What Was Cultural Studies?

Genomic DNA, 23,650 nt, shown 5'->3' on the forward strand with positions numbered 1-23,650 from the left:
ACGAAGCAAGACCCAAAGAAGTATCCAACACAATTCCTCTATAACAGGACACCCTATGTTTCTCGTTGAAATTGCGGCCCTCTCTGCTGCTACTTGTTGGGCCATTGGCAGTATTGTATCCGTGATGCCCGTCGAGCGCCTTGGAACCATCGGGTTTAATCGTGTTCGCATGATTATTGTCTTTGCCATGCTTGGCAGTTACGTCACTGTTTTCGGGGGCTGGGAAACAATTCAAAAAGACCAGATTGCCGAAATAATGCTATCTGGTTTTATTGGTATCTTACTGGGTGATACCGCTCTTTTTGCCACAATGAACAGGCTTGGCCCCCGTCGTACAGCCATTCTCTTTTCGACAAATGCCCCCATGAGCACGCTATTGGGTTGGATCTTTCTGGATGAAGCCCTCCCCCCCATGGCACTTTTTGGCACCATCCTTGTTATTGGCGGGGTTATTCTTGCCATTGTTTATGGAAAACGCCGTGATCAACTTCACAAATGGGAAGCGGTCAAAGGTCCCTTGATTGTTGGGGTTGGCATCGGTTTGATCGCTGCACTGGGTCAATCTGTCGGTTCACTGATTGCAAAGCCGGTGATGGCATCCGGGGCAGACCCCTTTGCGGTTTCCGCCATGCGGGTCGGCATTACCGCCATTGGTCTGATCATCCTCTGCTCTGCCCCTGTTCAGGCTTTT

Browse through the “Cultural Studies” section of your local bookstore and you are bound to find works on a dizzying array of topics: close readings of vampire films, postcolonial theory, studies of advertising aesthetics, and historical treatises on the cubicle. What do these books have in common? How did this become what we call culture and its study? This course examines the origins, development and institutionalization of cultural studies in Britain, between 1956-1978. The problems that compelled British socialists in this period to develop new methodologies for the study of culture were not so different from those that plague our own time; they too were concerned with changes in the ‘traditional working-class’, with the promises and menaces inherent in new communications technologies and the rise authoritarian populism. Analyzing these phenomena led them to reconsider: What does it mean to call culture a superstructure? Who or what constructs identity? Can symbolic revolts create real change? Some key works we will study include The Long Revolution by Raymond Williams, E.P. Thompson’s The Making of the English Working Class and Policing the Crisis, collectively authored by Stuart Hall and his colleagues at the Birmingham Center for Contemporary Cultural Studies. By the end of the course we may hope to gain both a deeper understanding not only of what cultural studies meant in Britain before Thatcher but also what it might become now, in American under Trump. Course intended as an introduction. No prior study of British history or cultural studies required. (H)